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Publication numberUS1947668 A
Publication typeGrant
Publication dateFeb 20, 1934
Filing dateAug 18, 1930
Priority dateAug 18, 1930
Publication numberUS 1947668 A, US 1947668A, US-A-1947668, US1947668 A, US1947668A
InventorsArthur Warmisham
Original AssigneeBell & Howell Co
Export CitationBiBTeX, EndNote, RefMan
External Links: USPTO, USPTO Assignment, Espacenet
Optical system
US 1947668 A
Abstract  available in
Images(2)
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Claims  available in
Description  (OCR text may contain errors)

A. WARMISHAM OPTICAL SYSTEM Feb. 20, 1934.

Filed Aug. 18, 1930 2 Sheets-Sheet 1 Wad/ 072? drf/zzzr War/71mm) Feb. 20, 1934. WARM|$HAM 1,947,668

OPTICAL SYSTEM Filed Aug. 18, 1930 2 Sheets-Sheet 2 Patented Feb. 20, 1934 PATENT OFFICE OPTICAL SYSTEM Arthur Warmisham, Chicago, 111., asslgnor to The Bell & Howell Company, Chicago, 111., a corporation of Illinois Application August 18, 1930. Serial No. 470,000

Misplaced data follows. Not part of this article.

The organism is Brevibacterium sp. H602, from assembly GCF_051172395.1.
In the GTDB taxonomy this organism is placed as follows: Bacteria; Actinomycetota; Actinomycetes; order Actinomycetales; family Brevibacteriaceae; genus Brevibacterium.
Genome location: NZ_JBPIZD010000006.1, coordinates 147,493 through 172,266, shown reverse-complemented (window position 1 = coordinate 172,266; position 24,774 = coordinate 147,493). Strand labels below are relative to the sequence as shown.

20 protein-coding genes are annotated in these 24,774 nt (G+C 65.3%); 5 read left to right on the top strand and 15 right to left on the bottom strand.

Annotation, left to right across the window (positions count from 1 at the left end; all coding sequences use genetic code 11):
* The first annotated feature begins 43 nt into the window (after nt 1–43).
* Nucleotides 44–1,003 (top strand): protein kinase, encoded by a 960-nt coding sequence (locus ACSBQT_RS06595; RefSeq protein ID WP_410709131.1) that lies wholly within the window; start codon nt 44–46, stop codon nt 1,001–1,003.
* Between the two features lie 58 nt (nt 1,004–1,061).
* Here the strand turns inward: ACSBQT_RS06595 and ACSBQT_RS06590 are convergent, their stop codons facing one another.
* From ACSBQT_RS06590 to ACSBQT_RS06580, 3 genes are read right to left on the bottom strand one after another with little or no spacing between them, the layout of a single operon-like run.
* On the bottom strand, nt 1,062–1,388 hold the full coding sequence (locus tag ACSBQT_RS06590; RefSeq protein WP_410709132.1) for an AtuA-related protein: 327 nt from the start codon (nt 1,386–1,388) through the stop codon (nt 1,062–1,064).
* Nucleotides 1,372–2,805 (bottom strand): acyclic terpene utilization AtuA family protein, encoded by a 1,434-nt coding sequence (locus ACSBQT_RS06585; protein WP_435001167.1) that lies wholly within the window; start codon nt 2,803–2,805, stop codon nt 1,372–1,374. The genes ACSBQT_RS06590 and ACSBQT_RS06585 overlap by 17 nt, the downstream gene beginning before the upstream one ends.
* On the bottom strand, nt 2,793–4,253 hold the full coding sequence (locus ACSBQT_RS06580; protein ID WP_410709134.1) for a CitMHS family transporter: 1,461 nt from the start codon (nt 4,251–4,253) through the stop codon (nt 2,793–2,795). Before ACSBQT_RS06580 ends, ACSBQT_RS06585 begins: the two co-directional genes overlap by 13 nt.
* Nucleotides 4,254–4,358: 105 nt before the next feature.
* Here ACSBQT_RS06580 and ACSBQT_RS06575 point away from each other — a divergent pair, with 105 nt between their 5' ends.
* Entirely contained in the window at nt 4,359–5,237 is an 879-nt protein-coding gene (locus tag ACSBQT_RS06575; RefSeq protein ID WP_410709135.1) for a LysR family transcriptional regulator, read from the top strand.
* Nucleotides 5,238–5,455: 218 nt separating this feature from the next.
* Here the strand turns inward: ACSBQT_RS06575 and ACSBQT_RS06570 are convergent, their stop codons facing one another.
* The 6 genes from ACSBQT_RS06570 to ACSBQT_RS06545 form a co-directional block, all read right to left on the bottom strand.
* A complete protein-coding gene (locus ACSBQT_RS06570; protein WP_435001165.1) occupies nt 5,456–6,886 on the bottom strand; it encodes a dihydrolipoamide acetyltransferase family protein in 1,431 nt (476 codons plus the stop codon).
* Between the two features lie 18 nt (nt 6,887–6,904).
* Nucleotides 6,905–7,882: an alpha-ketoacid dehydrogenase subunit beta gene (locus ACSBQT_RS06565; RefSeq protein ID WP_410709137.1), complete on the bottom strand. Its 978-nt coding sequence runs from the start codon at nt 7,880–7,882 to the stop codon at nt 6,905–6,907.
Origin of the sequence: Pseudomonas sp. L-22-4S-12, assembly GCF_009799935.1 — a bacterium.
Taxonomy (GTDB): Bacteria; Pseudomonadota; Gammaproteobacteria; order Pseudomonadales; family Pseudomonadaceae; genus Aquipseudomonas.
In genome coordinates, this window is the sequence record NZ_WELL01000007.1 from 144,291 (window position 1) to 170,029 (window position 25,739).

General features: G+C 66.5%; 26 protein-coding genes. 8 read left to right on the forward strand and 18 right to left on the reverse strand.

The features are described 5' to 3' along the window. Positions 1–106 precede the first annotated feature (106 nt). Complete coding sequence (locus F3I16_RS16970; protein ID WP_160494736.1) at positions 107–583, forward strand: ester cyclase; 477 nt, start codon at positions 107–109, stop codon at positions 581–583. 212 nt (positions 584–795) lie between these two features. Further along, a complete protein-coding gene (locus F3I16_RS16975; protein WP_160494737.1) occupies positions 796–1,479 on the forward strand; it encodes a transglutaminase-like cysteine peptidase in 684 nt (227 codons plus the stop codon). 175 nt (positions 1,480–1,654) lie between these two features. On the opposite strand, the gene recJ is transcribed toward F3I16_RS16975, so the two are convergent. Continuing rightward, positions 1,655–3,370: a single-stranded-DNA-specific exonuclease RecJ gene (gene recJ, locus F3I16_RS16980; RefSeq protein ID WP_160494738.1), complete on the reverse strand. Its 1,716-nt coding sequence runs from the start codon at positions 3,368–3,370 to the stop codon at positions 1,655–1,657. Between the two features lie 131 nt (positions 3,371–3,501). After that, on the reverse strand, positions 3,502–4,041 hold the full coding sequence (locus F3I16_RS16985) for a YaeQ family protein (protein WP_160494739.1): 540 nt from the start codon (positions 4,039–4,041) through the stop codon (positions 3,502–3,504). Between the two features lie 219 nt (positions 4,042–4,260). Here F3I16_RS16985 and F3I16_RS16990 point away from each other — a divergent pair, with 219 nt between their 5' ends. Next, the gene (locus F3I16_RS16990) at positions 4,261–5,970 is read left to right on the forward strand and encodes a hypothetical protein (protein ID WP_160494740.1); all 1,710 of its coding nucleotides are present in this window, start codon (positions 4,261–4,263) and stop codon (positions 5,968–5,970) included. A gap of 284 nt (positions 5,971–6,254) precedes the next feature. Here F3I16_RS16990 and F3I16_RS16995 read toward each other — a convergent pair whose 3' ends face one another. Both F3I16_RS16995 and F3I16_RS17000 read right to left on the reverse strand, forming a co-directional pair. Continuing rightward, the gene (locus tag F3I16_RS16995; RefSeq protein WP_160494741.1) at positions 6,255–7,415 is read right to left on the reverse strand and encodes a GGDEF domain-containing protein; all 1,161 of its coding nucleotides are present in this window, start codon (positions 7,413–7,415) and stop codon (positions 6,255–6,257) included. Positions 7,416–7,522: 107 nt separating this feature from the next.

3 Claims.

My invention relates particularly to an optical system for motion picture film printing machines, although not limited to this use alone.

The main object of my invention resides in the provision in an optical system, involving an objective lens, of means in the form of a plurality of reflecting surfaces for modifying, preferably partially, the inversion. of an image which is an inherent characteristic of the objective lens. As specifically described herein, I utilize the invention to print by space printing from a motion picture printing film upon a sensitized motion picture film with the emulsion surfaces thereof opticallyfacing each other for printing the image on the sensitized film identical with that effected by contact printing with the emulsion surfaces of the printing and sensitized films adjacent.

The invention will be better understood by reference to the accompinying drawings in which- Figure 1 is a perspective view of the optical system of a motion picture film printing machine embodying my invention;

Figure 2 is a top plan view of the same;